Wealth Tech Demystified Part 5: Fee And Billing Software – Barron’s

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Lets face it: getting paid on time for your work as a financial advisor is important, especially during this pandemic as businesses are doing everything they can to keep the lights on.

This has made a financial advisors fee and billing software all the more important. But when searching for the right fee and billing software program, it can be hard to decipher what the company is selling, and whether it makes sense for your advisory firm.

Ive run my own wealth management marketing firm for the past 12 years, which means I recognize the necessity of pushing past the jargon and using the information available to make the right decision for your firm.

With this in mind, Ive written this article, which is the fifth in my series on demystifying wealth technology. Make sure to read parts one through four of the series: onboarding, portfolio management, trading solutions, and financial planning software.

Fee and billing software is used by advisors to charge clients directly for their services. As financial advisors move toward offering more financial planning services, some are also moving away from the traditional fee model, which is based on assets under management. Instead, they charge fees for service.

With this in mind, heres what to consider when choosing fee and billing software for your advisory firm:

-- If youre using a fee-for-service model, check to see whether the software provider has measures in place to handle RIA compliance. A 2013 Risk Alert from the Securities and Exchange Commission shows that if an advisor has access to a clients online accounts, they can be subject to the custody rule. Some software providers have provisions in place to get around this, which saves advisors from extra audit costs.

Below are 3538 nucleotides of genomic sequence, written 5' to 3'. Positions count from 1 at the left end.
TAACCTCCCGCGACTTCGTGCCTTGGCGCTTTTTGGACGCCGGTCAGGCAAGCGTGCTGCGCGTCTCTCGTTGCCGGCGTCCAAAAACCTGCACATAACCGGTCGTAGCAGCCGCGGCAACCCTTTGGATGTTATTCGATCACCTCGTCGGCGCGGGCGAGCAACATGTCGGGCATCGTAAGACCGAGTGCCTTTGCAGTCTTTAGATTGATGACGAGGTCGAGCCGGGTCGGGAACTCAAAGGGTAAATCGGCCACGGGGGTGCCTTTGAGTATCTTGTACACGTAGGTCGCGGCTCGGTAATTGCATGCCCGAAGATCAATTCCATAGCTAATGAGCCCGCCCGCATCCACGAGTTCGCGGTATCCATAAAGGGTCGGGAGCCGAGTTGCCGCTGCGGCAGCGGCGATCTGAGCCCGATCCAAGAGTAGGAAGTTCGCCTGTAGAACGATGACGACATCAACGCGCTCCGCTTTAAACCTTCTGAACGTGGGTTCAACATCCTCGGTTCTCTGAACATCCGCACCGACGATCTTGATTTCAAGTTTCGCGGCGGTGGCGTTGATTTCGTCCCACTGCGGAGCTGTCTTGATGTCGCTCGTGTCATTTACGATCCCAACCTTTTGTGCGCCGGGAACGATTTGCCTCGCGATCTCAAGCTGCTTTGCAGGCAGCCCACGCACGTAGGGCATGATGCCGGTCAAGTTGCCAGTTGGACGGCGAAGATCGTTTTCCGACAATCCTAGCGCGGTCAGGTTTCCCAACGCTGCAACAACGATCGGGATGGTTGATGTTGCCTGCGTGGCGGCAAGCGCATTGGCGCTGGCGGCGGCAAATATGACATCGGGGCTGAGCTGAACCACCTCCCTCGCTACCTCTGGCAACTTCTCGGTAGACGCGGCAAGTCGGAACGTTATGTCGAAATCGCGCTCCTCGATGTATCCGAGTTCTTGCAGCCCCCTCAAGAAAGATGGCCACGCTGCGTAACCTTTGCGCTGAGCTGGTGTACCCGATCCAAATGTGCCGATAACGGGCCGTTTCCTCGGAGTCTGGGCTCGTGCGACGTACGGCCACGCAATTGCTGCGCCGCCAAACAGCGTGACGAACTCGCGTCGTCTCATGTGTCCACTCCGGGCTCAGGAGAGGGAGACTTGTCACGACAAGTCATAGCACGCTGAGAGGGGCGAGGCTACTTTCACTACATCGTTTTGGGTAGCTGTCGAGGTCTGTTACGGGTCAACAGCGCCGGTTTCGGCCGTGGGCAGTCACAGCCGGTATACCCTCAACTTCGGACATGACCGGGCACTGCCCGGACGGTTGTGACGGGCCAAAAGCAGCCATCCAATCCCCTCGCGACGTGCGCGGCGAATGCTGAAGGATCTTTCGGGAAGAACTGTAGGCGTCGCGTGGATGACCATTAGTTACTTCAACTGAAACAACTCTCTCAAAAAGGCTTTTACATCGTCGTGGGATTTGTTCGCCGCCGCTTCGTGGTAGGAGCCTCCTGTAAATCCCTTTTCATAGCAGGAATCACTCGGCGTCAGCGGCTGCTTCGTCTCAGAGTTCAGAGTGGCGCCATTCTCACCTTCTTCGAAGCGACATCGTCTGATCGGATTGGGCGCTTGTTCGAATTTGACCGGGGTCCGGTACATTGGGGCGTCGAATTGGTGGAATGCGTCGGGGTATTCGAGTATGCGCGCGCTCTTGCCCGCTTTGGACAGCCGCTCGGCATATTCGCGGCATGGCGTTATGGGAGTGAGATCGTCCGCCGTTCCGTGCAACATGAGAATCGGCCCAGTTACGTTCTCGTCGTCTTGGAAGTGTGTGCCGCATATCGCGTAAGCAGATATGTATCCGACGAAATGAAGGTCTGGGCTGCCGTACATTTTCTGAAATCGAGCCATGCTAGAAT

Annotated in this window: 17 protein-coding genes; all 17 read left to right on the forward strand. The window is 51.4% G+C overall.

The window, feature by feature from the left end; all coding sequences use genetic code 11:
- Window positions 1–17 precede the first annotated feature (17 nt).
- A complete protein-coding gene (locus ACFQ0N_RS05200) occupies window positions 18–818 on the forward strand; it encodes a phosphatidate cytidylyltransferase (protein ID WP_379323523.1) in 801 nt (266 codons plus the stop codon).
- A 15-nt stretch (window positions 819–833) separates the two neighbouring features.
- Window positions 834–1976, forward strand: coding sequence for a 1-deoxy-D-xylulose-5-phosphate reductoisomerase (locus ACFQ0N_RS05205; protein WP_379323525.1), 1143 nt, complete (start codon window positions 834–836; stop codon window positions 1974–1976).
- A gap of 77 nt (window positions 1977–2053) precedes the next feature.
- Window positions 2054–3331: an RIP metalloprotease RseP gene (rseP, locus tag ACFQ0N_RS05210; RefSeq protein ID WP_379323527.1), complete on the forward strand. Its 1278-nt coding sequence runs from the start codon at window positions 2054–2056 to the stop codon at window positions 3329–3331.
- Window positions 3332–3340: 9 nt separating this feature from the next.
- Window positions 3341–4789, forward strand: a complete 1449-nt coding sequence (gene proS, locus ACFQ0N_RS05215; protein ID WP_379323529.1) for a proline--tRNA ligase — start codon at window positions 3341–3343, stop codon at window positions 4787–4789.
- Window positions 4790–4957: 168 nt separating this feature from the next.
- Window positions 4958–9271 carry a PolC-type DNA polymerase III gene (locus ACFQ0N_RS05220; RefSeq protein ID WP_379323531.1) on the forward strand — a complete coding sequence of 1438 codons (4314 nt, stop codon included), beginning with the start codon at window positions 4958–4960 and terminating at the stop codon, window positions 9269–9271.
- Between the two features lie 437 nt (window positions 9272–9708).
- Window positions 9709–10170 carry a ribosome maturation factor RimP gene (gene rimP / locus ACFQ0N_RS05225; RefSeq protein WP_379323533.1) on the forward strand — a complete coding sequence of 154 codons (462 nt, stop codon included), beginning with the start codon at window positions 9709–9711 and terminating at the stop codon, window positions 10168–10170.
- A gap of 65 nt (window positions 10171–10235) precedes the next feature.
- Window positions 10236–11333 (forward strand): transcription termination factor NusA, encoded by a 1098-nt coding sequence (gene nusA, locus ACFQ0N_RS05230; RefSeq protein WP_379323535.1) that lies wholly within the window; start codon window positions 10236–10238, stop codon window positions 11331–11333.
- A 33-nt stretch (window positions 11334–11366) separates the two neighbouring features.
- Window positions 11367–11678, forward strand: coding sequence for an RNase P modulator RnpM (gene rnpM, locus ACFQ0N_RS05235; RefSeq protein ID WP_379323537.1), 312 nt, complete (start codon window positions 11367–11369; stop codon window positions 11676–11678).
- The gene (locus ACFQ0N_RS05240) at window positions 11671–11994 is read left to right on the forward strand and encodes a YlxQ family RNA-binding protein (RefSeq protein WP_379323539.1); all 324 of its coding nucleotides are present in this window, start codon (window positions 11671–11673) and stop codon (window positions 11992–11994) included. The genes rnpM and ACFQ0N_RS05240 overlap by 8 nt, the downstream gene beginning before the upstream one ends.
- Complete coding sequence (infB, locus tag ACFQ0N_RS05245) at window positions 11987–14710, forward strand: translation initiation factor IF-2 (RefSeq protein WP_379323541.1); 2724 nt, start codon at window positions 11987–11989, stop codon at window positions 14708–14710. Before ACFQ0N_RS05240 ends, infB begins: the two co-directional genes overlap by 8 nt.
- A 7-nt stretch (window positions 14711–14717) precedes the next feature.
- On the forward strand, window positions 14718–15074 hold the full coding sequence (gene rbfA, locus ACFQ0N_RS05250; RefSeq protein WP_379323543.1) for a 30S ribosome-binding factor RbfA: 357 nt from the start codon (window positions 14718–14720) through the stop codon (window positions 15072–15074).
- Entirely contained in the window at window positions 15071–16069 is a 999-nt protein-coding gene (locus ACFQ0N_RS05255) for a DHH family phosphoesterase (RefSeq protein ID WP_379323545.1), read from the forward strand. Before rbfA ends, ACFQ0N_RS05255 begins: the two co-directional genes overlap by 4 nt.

-- Conversely, if youre using an AUM model, consider whether there are options for excluding certain assets, contributions, or withdrawals from fee calculations. Consider whether you need this level of customization at your practice and whether its worth paying for.

-- Look at any other customization options available. Some providers offer the option to personalize invoices or to make fee adjustments to invoices the program generates.

-- Check to see what level of billing flexibility is available. Does the program have the ability to bill in both arrears and in advance?

-- Ask about whether eSignatures are available. This can reduce paperwork for both you and your clients.

-- Similarly, check to see if a client portal is available. This allows your clients to upload and change their payment information, confirm charges, and stay on top of invoices without you notifying them about every charge.

-- Look at whether the software program allows you to put a payment plan on hold. This is especially important now, because clients may consider pausing their financial planning services as they cut costs.

-- Consider the fee reporting and management analytics available through the software program. These not only are helpful for your clients, but can also help you to make business projections.

Selecting the right fee and billing software program doesnt have to be hard. Just make sure to keep these questions and considerations in mind to avoid getting caught up in marketing lingo.

Stay tuned for the next installment of this series, which will cover performance and reporting software.

April Rudin is founder and CEO of The Rudin Group, a marketing firm focused on the wealth management industry.

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Wealth Tech Demystified Part 5: Fee And Billing Software - Barron's

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